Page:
I imagine everybody reading this already knows that we sold the Casey’s Contraptions game and IP to Rovio. They’ll be relaunching the game as Amazing Alex for iOS and other platforms soon, and putting all the Rovio marketing might behind it. Exciting times ahead for Casey!
I’ve been receiving a lot of questions about how it happened, how’s affecting me, and what my plans for the future are. So here’s my attempt to answer some of those questions.
It might come as a surprise to a lot of people, but selling Casey’s Contraptions was never in our minds. Miguel and I put all our energy into making a great game and infusing it with lots of personality. Half way through development we realized we had something special in hand, and when Apple selected it as the iPad game of the week and the reviews and comments came pouring in, we knew the game had connected with a lot of people. We were thrilled.
We were in for a big surprise when sometime after the iPad release, Rovio approached us and offered to buy Casey’s Contraptions. We were understandably very attached to the game we had just released, but Rovio eventually made us an offer we couldn’t refuse.
Rovio is one of the biggest players in the mobile market, and sometimes people get tired of seeing the top 10 charts full of Angry Birds. I’ve always had a lot of respect for them: Angry Birds wasn’t just a fluke, it’s a super approachable game, perfectly suited for mobile phones, and crafted to perfection. They deserve all the success they got. I don’t think I would have agreed to sell Casey’s Contraptions to most of the other big game companies.
As the co-creator of Casey’s Contraptions, I’m super excited to see it reach a much wider audience we could have ever dreamed of reaching ourselves. Every developer’s dream is to see people playing your games, and Rovio can make that happen with their huge marketing power and influence. Just look at all the media sites covering the news for the Amazing Alex announcement (most of those sites never talked about Casey’s Contraptions at launch ).
Miguel and I chose not to be involved in future development of Casey’s Contraptions/Amazing Alex. As an indie developer, your time is the most limited and precious resource. Every game you release takes some of that time away even after it launches: new content, higher-resolution graphics, fixing problems with the latest OS version, porting to other platforms, etc. This was a great opportunity to pass the baton to Rovio and be able to focus 100% on new creative projects.
Yes, it’s hard to let go. Not like I have experienced that yet, but it probably feels like sending your kid to college, knowing that he’s starting a new life without you. At least we can rest easier knowing Casey is in good hands. Whenever Amazing Alex becomes a worldwide hit, we can proudly point to that and say we started that game.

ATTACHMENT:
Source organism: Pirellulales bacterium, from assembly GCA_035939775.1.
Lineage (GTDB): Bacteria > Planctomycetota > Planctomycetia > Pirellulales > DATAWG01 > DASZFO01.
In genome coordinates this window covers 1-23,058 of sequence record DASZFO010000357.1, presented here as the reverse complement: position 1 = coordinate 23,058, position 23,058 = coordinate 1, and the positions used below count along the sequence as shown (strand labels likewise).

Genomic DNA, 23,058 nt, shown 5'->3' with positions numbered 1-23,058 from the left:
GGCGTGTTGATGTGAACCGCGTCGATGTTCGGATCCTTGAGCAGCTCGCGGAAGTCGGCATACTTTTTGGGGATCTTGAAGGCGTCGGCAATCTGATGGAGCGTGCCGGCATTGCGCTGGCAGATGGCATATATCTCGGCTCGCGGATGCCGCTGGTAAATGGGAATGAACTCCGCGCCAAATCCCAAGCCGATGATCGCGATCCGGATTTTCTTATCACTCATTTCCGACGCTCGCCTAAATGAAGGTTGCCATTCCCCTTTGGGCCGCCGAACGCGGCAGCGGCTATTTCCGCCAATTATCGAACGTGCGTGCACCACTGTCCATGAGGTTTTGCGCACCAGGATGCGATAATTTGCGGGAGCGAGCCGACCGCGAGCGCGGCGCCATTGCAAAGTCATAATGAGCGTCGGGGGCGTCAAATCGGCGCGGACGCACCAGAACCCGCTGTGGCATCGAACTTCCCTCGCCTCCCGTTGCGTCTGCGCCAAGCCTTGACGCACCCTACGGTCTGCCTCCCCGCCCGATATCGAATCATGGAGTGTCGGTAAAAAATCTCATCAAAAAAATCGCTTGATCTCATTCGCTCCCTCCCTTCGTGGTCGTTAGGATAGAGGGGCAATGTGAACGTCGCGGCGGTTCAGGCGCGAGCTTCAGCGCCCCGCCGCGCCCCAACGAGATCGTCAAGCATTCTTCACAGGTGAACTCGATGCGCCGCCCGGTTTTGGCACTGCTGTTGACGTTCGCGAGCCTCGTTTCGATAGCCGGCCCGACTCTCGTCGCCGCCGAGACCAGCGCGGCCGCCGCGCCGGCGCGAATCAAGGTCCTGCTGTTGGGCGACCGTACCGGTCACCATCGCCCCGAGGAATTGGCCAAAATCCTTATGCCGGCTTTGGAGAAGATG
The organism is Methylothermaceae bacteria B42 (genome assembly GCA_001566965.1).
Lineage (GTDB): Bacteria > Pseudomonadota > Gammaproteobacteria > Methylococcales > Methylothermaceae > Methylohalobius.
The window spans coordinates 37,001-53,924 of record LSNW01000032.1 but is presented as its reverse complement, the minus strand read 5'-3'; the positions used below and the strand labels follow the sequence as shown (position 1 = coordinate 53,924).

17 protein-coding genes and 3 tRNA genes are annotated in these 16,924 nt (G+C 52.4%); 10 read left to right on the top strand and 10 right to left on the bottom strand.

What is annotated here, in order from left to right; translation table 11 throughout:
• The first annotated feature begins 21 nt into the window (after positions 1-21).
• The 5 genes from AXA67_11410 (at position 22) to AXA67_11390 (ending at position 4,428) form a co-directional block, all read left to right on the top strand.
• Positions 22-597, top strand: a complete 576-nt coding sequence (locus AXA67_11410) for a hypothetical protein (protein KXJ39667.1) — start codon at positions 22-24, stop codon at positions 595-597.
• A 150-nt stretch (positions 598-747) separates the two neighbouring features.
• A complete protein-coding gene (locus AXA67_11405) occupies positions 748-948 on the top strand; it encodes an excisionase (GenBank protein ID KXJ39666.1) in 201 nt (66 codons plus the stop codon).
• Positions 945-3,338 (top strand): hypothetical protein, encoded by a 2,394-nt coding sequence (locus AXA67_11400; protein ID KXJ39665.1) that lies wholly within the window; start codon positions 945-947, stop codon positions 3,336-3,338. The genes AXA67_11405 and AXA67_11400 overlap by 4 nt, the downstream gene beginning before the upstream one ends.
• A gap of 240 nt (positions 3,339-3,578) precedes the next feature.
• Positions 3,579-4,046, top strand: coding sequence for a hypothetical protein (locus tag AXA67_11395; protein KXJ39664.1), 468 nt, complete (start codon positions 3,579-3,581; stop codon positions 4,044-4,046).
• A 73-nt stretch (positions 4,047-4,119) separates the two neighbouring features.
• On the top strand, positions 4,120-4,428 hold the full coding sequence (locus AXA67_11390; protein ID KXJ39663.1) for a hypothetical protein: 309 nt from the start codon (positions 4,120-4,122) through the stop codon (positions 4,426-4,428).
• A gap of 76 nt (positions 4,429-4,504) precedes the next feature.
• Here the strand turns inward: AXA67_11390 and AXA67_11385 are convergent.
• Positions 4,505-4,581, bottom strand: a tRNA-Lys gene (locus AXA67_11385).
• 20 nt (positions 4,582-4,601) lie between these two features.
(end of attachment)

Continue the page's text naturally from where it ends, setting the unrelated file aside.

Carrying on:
On a personal level, my life hasn’t changed at all. Flower Garden has been doing a good job at keeping my family fed for the last few years, so getting more money doesn’t have a huge impact. This unexpected deal bumped up those numbers in the bank, but hasn’t otherwise changed much for me. No Ferraris in the garage, or even, for those who know me, no fancy new road bikes (still riding my trusty 12-year old Trek 5200). The only splurge was buying a 30″ Apple Cinema Display.
The deal has, however, definitely affected my future projects. At one level, it means I don’t have to worry about funding for my next few games, which is great. Both Flower Garden and Casey’s Contraptions were done on a minimal budget. Now I can afford to spend more money in areas where it can make a difference, and be able to offer people money up front instead of just some percent of royalties.
One thing I never want to do is have full time employees though. Full time employees bring constant burn rate, and start adding a sense of pressure I do not want. One of the best things about being indie is the flexibility that it brings. Collaborations with other indies have worked really well so far, and I’ll continue to do that as much as possible for future projects.
The other way the deal has affected my future projects is that there will be more pressure to follow up Casey’s Contraptions with a great game. Even though Casey’s Contraptions is the same it was a few months ago, the fact that it was bought by Rovio will make a lot of people take notice and compare it to any of my future games.
I’ve already been struggling with those effects for several months. I’ve been making and discarding prototype after prototype. More than half of those would have made for fine games, but I have no desire to release a “just OK” game for the sake of releasing something. I’ve also decided that I’m not even going to consider potential for financial success for my next game. It’s not going to be aimed at the mass market, it’s not going to be full of zombies, and it’s certainly not going to be a typical freemium game.
Whatever my next game is, it’s going to be a more personal, more niche game. Something that I can be really excited about working for however many months it takes, and something I can be really proud of after launch.
Bye, bye Casey! We’ll miss you, but we can’t wait to see what you do out there!